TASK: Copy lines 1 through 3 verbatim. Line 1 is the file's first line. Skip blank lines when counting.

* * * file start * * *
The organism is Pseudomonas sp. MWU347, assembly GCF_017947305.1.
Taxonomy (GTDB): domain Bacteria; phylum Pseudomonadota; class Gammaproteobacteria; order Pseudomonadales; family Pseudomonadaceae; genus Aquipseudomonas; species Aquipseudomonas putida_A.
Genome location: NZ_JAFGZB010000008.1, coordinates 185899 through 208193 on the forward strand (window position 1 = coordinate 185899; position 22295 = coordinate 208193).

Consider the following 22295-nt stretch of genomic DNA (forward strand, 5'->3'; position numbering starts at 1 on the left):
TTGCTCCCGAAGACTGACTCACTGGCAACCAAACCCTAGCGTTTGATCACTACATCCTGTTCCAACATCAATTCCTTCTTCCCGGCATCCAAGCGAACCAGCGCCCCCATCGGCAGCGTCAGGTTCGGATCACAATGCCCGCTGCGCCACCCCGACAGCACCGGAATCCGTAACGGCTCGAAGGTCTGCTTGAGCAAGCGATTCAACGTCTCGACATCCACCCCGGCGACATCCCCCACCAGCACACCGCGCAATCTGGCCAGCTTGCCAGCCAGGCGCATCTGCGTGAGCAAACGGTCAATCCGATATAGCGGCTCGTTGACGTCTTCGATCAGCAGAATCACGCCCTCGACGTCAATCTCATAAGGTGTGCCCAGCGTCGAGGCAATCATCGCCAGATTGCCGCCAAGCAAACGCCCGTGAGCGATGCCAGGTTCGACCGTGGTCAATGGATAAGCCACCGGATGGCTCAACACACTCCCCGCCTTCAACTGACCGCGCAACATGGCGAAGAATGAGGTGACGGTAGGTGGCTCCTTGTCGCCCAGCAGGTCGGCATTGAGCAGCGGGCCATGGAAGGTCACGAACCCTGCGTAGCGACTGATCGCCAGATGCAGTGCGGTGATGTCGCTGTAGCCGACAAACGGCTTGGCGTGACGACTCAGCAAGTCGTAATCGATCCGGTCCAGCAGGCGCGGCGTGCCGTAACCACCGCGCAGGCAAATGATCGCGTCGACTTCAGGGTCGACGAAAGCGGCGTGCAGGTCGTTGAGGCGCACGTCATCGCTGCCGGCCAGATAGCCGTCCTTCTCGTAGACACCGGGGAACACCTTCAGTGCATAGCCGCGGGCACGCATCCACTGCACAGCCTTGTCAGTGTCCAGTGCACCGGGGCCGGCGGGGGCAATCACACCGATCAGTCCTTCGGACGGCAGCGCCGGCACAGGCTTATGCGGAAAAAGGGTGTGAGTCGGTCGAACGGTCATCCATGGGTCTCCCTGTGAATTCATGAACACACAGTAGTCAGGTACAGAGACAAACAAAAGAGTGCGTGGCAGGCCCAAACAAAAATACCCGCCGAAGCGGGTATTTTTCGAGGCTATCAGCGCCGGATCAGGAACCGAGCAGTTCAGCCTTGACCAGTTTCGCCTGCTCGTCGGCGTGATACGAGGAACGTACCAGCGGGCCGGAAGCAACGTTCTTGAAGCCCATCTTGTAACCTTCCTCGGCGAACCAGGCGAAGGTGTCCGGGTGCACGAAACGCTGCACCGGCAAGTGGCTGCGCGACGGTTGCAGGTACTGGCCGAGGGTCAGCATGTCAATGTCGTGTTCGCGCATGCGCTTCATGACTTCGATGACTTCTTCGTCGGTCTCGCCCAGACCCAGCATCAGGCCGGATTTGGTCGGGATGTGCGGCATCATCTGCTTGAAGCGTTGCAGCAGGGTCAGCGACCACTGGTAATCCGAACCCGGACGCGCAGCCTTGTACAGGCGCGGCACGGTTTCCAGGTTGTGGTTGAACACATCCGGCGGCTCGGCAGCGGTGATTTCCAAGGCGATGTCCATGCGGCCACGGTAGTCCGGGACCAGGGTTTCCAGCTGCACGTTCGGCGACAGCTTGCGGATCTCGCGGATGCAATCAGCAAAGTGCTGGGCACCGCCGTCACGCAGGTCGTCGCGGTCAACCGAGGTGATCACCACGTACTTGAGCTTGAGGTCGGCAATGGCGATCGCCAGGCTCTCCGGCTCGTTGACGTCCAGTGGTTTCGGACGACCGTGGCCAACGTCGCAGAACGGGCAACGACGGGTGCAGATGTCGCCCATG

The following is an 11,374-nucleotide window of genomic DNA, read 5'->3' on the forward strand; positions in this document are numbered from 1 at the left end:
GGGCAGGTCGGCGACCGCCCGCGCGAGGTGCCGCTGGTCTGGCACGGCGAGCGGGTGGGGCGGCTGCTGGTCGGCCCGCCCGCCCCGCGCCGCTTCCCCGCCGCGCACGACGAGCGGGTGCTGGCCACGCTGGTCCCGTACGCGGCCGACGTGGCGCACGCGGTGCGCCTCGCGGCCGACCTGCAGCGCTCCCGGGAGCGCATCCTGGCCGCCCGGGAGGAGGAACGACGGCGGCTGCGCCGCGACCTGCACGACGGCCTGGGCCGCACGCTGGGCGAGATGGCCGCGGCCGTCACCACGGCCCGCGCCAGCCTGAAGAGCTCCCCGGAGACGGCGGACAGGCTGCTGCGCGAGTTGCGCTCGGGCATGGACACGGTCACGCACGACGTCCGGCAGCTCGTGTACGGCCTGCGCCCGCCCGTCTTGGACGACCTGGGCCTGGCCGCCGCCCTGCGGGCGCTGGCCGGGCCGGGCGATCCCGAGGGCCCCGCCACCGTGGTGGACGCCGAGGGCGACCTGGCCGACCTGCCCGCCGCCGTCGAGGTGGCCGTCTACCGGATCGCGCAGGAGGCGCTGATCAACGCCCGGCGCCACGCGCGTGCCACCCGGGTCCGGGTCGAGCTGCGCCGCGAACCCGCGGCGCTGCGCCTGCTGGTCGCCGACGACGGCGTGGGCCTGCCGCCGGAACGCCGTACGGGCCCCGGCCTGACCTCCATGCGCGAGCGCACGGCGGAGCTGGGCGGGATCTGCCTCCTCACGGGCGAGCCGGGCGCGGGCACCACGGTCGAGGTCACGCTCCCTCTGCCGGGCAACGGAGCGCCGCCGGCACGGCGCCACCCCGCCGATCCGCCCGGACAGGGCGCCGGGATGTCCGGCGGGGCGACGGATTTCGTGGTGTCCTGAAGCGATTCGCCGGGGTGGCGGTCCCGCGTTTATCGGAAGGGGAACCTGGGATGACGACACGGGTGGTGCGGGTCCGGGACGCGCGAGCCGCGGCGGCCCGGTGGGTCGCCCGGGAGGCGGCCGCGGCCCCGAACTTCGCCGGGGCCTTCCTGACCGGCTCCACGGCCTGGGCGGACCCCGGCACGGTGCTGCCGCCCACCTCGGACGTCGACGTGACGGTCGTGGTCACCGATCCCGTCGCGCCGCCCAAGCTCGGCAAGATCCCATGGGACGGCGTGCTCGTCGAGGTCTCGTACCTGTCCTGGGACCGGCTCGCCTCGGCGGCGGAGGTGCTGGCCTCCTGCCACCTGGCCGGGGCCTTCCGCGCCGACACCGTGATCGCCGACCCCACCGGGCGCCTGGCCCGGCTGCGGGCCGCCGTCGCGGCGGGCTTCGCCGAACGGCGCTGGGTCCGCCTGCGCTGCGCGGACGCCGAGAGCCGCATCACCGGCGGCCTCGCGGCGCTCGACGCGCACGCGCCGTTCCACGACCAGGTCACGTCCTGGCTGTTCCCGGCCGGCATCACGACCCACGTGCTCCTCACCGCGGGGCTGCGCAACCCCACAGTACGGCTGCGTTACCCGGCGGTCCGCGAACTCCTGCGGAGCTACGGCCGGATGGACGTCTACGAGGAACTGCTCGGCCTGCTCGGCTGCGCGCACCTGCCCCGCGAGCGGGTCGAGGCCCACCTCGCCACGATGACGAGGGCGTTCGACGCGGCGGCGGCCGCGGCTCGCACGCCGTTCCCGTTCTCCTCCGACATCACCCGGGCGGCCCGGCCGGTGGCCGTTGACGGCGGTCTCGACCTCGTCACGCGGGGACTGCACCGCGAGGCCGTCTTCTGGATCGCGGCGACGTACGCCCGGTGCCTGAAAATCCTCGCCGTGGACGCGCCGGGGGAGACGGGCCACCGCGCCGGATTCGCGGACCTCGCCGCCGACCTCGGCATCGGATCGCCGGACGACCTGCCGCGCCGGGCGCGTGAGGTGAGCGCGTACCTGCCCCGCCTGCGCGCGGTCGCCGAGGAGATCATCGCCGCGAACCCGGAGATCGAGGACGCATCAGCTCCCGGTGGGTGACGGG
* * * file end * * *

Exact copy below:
The organism is Pseudomonas sp. MWU347, assembly GCF_017947305.1.
Taxonomy (GTDB): domain Bacteria; phylum Pseudomonadota; class Gammaproteobacteria; order Pseudomonadales; family Pseudomonadaceae; genus Aquipseudomonas; species Aquipseudomonas putida_A.
Genome location: NZ_JAFGZB010000008.1, coordinates 185899 through 208193 on the forward strand (window position 1 = coordinate 185899; position 22295 = coordinate 208193).